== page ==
The ENVI-met database files are all stored in the EML format. Different to previous versions, all items and topics (soils, plants, wall,…) are stored in one big database file which is then organized in different tables. So the System Database is one file, the global User Database is another single file and -if used- the project based Database Files are also single files belonging to “their” projects.

As the database files can get very large, it is not recommended to edit them by hand. The ENVI-met Database Manager is designed to assist you in managing your database files and edit the different tables and datasets.

As EML is a self-describing format, the tags and items correspond to the described tables and data sets. Also there is no longer any fixed order in which the items need to appear in the files, so there is basically no need for further format descriptions above those given in the EML specifications and the description of the different database items as provided in the table descriptions.

### Database logic

Some of the tables of the database are linking relational to some more basic tables: Soil Profiles links to Soils to compose the vertical soil layer structure, Walls and Thin Walls link to Materials to define the materials they are built of.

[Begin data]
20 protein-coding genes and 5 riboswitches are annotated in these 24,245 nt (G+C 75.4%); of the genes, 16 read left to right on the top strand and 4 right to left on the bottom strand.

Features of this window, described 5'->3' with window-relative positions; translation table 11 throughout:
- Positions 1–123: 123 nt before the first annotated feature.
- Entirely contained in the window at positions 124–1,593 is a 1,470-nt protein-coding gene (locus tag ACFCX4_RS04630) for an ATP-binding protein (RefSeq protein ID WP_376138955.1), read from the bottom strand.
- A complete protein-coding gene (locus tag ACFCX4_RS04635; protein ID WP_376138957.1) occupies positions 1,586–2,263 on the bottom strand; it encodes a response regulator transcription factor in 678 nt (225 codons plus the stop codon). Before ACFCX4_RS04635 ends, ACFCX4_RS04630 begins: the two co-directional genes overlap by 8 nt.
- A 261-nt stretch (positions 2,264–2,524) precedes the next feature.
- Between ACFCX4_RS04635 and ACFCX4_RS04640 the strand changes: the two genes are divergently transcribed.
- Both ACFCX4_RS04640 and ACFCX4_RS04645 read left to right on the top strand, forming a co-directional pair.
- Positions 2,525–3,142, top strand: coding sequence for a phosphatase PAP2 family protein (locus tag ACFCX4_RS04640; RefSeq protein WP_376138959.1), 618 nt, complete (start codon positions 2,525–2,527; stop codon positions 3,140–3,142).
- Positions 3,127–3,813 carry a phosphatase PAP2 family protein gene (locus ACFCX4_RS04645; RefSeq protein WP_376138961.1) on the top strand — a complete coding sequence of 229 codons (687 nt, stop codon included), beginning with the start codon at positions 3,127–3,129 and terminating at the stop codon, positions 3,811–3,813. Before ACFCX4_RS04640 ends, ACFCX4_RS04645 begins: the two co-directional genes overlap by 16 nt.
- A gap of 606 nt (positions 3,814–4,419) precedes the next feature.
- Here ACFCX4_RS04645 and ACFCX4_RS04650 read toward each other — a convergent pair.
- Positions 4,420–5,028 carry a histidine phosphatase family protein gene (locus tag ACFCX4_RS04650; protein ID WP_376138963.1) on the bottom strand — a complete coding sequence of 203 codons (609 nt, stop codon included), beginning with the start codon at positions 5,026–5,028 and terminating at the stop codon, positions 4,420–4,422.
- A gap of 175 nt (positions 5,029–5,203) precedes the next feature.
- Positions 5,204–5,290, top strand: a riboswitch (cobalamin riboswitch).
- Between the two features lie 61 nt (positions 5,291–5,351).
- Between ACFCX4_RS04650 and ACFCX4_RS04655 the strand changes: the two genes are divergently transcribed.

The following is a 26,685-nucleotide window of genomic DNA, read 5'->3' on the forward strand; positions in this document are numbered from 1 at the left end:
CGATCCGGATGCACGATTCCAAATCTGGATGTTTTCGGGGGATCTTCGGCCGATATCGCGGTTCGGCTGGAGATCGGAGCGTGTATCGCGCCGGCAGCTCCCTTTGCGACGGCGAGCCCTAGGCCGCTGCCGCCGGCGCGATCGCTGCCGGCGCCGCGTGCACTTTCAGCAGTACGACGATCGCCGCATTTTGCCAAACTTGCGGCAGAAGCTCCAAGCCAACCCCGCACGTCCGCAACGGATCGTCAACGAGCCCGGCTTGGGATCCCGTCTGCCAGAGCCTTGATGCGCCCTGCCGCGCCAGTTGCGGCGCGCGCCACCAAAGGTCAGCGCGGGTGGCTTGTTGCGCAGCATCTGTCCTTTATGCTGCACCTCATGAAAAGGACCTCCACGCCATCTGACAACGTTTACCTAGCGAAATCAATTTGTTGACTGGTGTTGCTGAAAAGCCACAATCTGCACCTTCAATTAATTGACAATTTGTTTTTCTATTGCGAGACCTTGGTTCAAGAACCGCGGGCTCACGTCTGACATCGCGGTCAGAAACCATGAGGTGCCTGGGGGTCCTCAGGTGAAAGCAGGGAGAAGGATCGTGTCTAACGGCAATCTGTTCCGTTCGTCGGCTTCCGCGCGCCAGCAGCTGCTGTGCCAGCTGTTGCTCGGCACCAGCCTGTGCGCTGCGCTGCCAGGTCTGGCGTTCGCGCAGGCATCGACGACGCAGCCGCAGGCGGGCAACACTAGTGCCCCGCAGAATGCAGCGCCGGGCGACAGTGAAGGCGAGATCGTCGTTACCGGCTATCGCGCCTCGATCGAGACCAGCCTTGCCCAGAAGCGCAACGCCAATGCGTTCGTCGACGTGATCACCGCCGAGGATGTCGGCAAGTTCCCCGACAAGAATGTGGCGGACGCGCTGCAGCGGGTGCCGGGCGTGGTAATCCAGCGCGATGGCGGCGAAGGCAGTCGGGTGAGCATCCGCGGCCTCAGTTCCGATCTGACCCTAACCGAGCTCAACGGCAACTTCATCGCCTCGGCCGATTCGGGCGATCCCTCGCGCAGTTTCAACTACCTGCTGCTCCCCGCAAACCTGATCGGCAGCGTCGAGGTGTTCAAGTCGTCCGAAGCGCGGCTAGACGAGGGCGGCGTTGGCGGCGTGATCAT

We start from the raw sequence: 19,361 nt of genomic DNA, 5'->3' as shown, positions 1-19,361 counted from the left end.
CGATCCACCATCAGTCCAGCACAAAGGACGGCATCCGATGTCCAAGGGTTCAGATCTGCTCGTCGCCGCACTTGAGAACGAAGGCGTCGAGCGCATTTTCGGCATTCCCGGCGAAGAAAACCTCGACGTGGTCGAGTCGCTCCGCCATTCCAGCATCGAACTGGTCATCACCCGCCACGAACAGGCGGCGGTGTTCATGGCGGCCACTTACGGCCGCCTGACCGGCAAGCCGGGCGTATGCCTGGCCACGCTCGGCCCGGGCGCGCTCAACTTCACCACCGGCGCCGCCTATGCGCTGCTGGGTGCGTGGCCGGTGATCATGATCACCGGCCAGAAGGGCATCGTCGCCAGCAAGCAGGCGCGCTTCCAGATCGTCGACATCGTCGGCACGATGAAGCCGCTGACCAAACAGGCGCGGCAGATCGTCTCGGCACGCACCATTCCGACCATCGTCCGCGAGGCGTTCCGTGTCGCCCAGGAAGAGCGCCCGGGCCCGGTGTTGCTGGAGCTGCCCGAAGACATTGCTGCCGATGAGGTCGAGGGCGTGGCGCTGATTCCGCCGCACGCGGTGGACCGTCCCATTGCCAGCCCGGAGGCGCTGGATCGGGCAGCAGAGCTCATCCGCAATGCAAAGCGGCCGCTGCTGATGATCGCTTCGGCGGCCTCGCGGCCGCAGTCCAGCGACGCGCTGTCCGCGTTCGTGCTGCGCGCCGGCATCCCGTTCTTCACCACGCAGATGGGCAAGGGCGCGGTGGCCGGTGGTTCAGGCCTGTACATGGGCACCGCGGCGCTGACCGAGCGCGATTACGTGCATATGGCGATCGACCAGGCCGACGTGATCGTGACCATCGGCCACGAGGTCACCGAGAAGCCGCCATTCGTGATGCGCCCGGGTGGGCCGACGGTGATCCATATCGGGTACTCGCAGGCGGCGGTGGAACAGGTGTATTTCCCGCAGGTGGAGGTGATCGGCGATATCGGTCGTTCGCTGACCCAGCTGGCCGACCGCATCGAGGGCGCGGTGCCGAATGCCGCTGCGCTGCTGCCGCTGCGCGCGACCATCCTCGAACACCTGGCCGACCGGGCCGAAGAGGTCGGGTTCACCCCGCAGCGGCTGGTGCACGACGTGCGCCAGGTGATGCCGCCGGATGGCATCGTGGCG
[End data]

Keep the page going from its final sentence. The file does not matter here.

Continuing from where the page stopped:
As the user can only edit the User Database, there is a simple logic for managing the system and user database:

• All tables in the System Database only refer to items stored in tables of the System Database (we keep track of that)
• Tables in the User Database can refer either to items in the same User Database or to items stored in the System Database

The latter one makes it obvoius why any additions to the system should only be done in the User Database. The System Database will stay the same over the time (or kept compatible). That makes it sure that any user-defined items linking to System Databaye items will always work. User defined items might link to other user-defined items, but in this case they all need to be defined in the same database.

The project database completely replaces the User Database. In other words: Items stored in the global User Database will not be loaded and will not be available for projects using their own Project Database. The Database Manager provides serveral tools to copy content between the different database, so it should be easy to manage the data flow.

## The Database Manager

Although the database files follow the XML-standard, we highly recommend that you use our tool, the Database Manager, to organize the ENVI-met database.